You can create the vital connections that will save lives.
Jessica Manning is one of the many New Zealanders who owe their lives to people who donated to cardiovascular research in the past, and made life-saving connections between researchers, clinicians and patients possible.
She was born in the early 1990s with double hypoplastic right heart syndrome and leaky valves. Six heart defects in total.
She had her first life-saving surgery when she was just five months old, followed by a second before she turned three, and a third when she was six.
My mum found out when I was three days old that I had one of my heart defects. It took five months to diagnose me with all six.
Jessica then lived a relatively normal life until she was 18, when she underwent surgery to fix a widened aorta. Her doctors even fitted a pacemaker to help her heart function.
Jessica spent her 19th birthday in hospital and then went into heart failure. And she got sicker and sicker.
At a time where her friends were going to university, partying, and starting their adult lives, Jessica was struggling to breathe. Even something as simple as having a shower was so exhausting that she had to sit in a chair to do it.
By the time Jessica was 22, she needed a heart and liver transplant.
Only three people in Aotearoa had had this double transplant before her, and none of them had a history of heart disease. But Jessica was now terminally ill. Without the surgery, she would die.
Even after she had the transplant, Jessica’s life hung in the balance. At one stage during her recovery, she had a cardiac arrest and Jessica’s surgeon had to open her chest and manually massage her heart for 20 minutes.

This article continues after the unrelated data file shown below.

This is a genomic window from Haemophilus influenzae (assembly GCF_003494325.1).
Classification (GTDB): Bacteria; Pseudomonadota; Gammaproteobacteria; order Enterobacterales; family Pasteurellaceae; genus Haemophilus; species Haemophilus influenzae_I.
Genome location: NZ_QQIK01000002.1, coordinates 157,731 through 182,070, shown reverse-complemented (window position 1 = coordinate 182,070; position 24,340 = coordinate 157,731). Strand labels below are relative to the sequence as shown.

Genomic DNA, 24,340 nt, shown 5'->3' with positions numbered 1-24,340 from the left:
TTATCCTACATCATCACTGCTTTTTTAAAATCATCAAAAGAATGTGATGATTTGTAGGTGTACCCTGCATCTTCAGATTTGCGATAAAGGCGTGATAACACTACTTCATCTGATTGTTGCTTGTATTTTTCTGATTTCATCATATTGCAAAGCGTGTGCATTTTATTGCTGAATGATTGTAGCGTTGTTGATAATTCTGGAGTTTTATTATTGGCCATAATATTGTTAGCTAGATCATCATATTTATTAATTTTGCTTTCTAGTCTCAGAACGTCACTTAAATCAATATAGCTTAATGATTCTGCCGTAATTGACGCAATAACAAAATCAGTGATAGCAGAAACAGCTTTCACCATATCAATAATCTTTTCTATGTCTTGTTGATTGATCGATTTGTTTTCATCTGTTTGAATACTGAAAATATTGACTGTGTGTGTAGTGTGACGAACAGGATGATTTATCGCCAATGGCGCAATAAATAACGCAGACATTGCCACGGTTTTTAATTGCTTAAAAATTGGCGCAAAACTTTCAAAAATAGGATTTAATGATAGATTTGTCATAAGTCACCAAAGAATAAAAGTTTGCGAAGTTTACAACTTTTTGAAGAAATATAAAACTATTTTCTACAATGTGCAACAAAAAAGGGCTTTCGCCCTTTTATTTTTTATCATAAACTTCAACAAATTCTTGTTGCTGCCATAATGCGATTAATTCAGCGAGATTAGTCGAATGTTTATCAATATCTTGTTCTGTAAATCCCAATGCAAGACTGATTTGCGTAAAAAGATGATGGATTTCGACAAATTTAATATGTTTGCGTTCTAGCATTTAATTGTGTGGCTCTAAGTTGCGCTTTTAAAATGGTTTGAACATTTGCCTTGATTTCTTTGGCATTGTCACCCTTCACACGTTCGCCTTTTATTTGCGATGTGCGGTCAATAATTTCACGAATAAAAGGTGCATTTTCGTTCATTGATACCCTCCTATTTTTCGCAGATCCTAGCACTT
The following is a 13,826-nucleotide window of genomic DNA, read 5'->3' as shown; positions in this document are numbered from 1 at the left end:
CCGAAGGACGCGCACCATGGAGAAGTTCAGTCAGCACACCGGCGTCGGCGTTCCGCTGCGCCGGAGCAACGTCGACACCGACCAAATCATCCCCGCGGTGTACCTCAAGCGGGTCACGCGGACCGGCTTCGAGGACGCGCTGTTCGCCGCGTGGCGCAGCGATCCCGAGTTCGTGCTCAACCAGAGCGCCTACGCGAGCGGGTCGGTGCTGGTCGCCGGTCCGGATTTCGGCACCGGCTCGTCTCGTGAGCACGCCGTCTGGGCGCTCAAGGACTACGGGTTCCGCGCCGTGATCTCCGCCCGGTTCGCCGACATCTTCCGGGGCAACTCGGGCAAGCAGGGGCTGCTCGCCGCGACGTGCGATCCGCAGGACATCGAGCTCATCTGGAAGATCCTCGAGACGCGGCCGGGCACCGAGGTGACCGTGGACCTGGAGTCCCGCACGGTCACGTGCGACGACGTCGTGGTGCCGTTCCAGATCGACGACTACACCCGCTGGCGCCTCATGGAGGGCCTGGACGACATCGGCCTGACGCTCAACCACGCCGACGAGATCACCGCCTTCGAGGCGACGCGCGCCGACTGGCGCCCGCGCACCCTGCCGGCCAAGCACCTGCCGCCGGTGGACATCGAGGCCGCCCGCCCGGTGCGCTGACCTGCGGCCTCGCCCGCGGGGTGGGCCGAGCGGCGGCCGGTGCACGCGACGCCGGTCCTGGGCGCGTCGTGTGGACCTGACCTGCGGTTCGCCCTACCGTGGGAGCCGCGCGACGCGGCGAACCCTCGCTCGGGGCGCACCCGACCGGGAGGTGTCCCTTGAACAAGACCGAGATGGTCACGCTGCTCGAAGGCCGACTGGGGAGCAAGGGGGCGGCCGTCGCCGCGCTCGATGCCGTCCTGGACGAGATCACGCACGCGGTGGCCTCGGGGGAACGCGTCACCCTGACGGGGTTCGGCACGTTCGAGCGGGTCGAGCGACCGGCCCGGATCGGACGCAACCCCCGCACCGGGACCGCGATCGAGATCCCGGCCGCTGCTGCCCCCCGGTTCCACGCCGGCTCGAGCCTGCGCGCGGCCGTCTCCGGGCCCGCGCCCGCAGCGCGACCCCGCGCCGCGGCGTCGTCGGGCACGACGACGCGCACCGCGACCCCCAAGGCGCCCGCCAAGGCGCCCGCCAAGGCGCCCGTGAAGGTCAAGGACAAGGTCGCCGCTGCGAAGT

It took Jessica months to recover from her transplant.
My heart was barely functioning. I was sleeping 20 hours a day. I was puffed out and faint all the time. I was too sick to do anything.
But when you look at the vibrant and healthy woman she is today, it’s hard to believe she almost died from cardiovascular disease just a few short years ago.
Advances in cardiovascular research meant that Jessica survived – and is now living a life she loves.
If I was born with this heart condition 20 years before, I wouldn’t have survived. That’s why research is important.
A new treatment for heart failure
As Jessica’s story shows, heart failure is a condition that grows progressively worse over time. Currently, there is no cure.
Your generous gift could change that. Researchers at Manaaki Mānawa have developed a new form of cardiac pacemaker that’s been reversing heart failure in pre-clinical trials.
Your support can help this research proceed to clinical trials, which could transform the way heart failure is treated or cured in years to come.
Unlocking the genetics of heart disease
Understanding more about why New Zealanders like Jessica Manning are born with cardiovascular disease is a key focus of our work at Manaaki Mānawa.
Your support will fund life-saving projects such as our life-saving Cardiac Inherited Disease Registry, which connects genetic researchers with people who have or are at risk of cardiac inherited disease to study the mutations driving these conditions, and find new ways of preventing, diagnosing and treating them.